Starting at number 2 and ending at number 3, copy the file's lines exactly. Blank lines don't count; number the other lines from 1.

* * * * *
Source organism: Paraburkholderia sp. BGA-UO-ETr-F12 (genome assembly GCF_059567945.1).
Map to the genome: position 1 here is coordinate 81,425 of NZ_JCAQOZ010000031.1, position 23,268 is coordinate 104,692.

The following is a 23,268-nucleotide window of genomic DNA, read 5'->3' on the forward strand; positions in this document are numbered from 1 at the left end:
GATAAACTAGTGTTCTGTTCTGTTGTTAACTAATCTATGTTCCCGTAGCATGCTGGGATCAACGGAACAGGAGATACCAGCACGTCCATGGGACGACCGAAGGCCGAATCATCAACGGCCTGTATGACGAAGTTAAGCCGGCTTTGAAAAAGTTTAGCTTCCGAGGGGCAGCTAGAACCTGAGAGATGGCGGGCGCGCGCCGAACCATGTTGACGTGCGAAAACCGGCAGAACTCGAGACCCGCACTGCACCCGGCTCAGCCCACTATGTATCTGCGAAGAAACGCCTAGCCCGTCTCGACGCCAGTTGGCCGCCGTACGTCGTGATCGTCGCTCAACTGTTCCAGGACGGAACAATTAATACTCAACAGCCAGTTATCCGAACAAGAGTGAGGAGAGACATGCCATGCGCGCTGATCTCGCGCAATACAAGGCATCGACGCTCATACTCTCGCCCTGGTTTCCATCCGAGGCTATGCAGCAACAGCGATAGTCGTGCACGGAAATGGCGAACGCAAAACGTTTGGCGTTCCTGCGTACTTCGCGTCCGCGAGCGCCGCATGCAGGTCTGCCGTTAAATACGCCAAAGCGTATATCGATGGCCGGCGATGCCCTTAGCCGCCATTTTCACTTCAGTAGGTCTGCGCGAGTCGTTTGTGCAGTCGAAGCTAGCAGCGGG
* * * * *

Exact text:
Map to the genome: position 1 here is coordinate 81,425 of NZ_JCAQOZ010000031.1, position 23,268 is coordinate 104,692.

The following is a 23,268-nucleotide window of genomic DNA, read 5'->3' on the forward strand; positions in this document are numbered from 1 at the left end: